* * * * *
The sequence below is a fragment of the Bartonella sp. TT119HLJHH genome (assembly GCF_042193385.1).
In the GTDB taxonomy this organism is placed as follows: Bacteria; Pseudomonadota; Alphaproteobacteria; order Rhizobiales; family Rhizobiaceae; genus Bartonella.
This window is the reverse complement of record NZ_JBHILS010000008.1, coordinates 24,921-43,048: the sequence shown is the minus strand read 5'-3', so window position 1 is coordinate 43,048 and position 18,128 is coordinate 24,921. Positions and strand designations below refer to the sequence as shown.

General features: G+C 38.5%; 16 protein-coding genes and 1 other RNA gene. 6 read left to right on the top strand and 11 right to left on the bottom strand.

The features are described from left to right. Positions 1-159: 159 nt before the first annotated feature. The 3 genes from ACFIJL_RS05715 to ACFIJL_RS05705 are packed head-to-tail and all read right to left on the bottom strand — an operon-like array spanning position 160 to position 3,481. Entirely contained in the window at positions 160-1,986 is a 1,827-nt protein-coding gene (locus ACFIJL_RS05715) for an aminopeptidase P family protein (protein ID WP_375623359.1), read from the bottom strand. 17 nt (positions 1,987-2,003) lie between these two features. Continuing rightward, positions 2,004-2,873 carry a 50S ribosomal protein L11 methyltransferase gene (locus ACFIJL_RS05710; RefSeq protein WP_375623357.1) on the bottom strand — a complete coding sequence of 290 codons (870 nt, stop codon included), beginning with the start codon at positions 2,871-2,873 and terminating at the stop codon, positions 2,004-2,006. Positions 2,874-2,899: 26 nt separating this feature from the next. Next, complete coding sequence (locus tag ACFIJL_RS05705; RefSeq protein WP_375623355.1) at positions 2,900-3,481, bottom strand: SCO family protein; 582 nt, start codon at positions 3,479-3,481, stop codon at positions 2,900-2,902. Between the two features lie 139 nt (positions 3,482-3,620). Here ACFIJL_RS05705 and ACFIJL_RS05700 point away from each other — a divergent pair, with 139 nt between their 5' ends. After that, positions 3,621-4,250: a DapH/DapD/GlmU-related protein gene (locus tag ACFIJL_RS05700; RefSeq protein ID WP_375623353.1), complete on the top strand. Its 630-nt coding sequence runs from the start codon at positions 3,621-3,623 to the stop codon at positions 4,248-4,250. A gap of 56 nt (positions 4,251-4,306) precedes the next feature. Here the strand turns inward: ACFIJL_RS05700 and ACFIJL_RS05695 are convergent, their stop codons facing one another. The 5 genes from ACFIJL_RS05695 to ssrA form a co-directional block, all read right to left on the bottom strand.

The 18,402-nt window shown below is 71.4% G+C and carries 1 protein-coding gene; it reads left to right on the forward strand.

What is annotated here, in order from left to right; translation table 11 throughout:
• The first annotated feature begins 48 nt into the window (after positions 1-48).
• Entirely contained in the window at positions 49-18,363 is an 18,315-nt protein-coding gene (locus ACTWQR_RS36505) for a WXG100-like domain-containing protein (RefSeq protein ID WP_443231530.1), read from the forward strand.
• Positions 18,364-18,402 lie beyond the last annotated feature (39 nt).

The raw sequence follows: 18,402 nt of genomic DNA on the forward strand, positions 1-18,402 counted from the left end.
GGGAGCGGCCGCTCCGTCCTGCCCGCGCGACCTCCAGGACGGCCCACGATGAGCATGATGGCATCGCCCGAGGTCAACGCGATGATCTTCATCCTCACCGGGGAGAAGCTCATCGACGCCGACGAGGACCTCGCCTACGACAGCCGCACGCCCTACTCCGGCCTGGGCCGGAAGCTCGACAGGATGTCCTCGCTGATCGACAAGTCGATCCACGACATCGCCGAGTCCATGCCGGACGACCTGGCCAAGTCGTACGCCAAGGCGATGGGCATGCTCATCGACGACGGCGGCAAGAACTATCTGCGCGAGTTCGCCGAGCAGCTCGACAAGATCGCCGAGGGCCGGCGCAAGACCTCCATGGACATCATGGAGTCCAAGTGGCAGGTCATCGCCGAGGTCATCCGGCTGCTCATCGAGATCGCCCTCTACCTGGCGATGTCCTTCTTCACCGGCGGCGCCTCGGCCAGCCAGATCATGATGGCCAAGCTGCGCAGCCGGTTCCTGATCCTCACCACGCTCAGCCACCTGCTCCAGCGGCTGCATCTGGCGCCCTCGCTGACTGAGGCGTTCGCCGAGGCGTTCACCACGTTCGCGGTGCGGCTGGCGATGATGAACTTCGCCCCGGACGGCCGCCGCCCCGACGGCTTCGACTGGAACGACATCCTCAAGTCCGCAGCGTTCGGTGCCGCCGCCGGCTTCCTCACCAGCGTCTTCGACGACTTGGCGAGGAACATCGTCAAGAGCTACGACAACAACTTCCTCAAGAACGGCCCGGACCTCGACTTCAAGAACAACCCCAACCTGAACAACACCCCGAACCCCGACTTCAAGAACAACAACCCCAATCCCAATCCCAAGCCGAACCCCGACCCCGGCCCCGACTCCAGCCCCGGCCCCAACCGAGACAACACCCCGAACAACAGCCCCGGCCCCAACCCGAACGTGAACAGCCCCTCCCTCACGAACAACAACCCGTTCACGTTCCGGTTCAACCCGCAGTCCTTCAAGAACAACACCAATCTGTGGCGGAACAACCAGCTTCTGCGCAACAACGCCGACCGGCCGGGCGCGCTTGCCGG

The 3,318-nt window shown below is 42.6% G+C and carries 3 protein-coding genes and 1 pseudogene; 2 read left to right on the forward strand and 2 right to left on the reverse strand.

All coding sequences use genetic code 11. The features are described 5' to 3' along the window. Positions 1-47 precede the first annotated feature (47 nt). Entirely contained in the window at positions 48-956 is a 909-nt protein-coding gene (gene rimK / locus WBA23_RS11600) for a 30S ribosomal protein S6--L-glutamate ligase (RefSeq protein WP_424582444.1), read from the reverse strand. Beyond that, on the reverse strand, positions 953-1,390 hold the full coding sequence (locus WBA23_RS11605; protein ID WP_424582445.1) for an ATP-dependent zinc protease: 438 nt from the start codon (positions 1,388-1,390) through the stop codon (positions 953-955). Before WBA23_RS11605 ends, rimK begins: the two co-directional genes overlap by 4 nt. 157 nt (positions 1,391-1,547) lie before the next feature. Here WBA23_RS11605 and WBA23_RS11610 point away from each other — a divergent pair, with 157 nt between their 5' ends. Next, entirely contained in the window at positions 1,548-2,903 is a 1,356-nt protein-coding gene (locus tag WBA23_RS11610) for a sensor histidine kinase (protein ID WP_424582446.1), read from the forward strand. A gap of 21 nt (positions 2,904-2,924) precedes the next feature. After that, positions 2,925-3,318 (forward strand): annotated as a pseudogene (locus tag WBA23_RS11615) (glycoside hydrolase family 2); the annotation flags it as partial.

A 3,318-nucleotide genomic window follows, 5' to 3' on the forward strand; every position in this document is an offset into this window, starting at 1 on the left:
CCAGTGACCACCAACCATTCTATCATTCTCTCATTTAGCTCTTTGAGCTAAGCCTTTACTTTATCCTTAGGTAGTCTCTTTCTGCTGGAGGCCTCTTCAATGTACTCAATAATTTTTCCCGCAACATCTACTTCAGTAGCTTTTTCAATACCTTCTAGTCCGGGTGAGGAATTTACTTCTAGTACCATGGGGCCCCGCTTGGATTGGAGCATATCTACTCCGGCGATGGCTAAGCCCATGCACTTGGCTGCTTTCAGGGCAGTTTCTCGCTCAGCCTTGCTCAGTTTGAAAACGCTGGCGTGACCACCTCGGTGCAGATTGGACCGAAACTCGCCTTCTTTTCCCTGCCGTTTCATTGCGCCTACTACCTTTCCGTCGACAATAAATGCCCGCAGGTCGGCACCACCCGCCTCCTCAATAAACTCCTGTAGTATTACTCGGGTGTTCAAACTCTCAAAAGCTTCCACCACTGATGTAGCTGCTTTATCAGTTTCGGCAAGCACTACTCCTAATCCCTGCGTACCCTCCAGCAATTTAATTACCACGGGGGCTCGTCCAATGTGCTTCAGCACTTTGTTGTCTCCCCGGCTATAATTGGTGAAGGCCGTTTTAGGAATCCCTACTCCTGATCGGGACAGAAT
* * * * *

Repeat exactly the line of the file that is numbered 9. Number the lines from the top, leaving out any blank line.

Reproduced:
• Entirely contained in the window at positions 49-18,363 is an 18,315-nt protein-coding gene (locus ACTWQR_RS36505) for a WXG100-like domain-containing protein (RefSeq protein ID WP_443231530.1), read from the forward strand.